What’s wrong with the new Dhaka structure plan?
Qazi Azizul Mowla

    Photo- BIGSTOCK

When it comes to the issue of a structured city, Dhaka’s name will be far from that list.  The chaotic capital of Bangladesh, that accommodates over 16 million people, also has problem in implementing any plan properly because of the uncontrollable influx of population from the countryside.

Several structure plans have been launched since Patrick Geddes first presented his ideas for the development of Dhaka in 1917. Unfortunately, none of the past successive plans were implemented and we never tried to learn anything from our past failures. 

The newest Dhaka Structure Plan (DSP) 2016-35 borrows heavily from the immediate past structure plan and instead of improving on it, the proposed new one has deteriorated further and has altogether discarded the Dhaka Metropolitan Development Plan of 1995.

What’s wrong with capital’s planning?

Dhaka Improvement Trust (DIT), the predecessor to Rajuk, was formed without planning being a part of its original charter; however, the 1953 Town Improvement Act was finally modified in 1987, transforming DIT into Rajuk (Rajdhani Unayon Kortipakhya - Capital Development authority) with planning, coordination and directive powers.

Rajuk, in fact could never understand its role and remained primarily a ‘public real estate developers agency’. Its biggest failures are, not to understand the real problem or to have a vision on which to work, but also its failure or inability to combine planning and implementation process.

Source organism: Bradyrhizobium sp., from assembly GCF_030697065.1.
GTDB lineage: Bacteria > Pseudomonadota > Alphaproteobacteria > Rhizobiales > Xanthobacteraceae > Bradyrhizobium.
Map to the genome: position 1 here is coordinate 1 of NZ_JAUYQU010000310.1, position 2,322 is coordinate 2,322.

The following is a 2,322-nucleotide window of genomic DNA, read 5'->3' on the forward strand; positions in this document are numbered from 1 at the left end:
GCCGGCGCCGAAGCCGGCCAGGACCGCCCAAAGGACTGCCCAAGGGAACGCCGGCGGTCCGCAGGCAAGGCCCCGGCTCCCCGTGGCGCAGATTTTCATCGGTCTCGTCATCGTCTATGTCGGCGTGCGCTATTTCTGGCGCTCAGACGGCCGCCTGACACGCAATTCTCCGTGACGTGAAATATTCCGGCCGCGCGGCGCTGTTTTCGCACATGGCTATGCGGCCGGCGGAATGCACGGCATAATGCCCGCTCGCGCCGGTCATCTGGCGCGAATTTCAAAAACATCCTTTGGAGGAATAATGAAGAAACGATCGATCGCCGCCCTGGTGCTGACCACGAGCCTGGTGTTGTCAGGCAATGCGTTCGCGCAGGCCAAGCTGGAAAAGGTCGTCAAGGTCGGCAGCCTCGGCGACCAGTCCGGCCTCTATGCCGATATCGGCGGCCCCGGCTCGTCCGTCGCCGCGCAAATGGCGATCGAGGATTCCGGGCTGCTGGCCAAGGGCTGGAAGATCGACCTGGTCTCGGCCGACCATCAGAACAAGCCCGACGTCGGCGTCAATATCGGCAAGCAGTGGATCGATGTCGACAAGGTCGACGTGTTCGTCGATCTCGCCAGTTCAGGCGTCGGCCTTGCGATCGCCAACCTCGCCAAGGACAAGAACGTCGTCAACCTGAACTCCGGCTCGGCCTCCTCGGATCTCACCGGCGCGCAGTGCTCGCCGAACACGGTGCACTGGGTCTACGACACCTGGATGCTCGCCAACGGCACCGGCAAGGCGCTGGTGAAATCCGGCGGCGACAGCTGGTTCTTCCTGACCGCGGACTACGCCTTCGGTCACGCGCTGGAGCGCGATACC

Because of Rajuk’s incapacity, its efforts to intervene in planning and development have been made by one or another set of interests - each grasping the elephant by only one of its parts and misunderstanding the whole. DSP 2016-2035 is no exception; rather worst of the series of attempts it made for the planning of Dhaka since the beginning of the last century.

Any development plan requires a vision before it is conceived and implemented but in the case of DSP 2016-35, there is neither a vision nor any implementation strategy. It looks more like a real estate developer’s wishful road map for increasing buildable land at any cost.

What’s inside the Dhaka Structure Plan 2016-2036?

To facilitate long-term sustainability through better urban planning and demand-led development within DMDP area, Rajuk had selected a joint venture (JV) of International and National Consultants through international bidding procedure guided by ADB.

The members of JV partners are Saman Corporation and Han-A Urban Research Institute, Republic of Korea, Sheltech (Pvt) Ltd and DevCon Ltd, Bangladesh.

Some of the main issues covered under the DSP are: Setting the Context, Future Growth Direction, Effective Land Use Management for Livable Dhaka, Transport for Efficient Connectivity, Enhancing Dhaka’s Employment and productivity, Public Facilities for Better Living, Protecting Natural and Healthy Environment, Preserving Open Space for Recreation and Aesthetics, Resilience through Disaster Prevention and Mitigation Historically and Enhance the Cityscape with Urban Design and Landscape.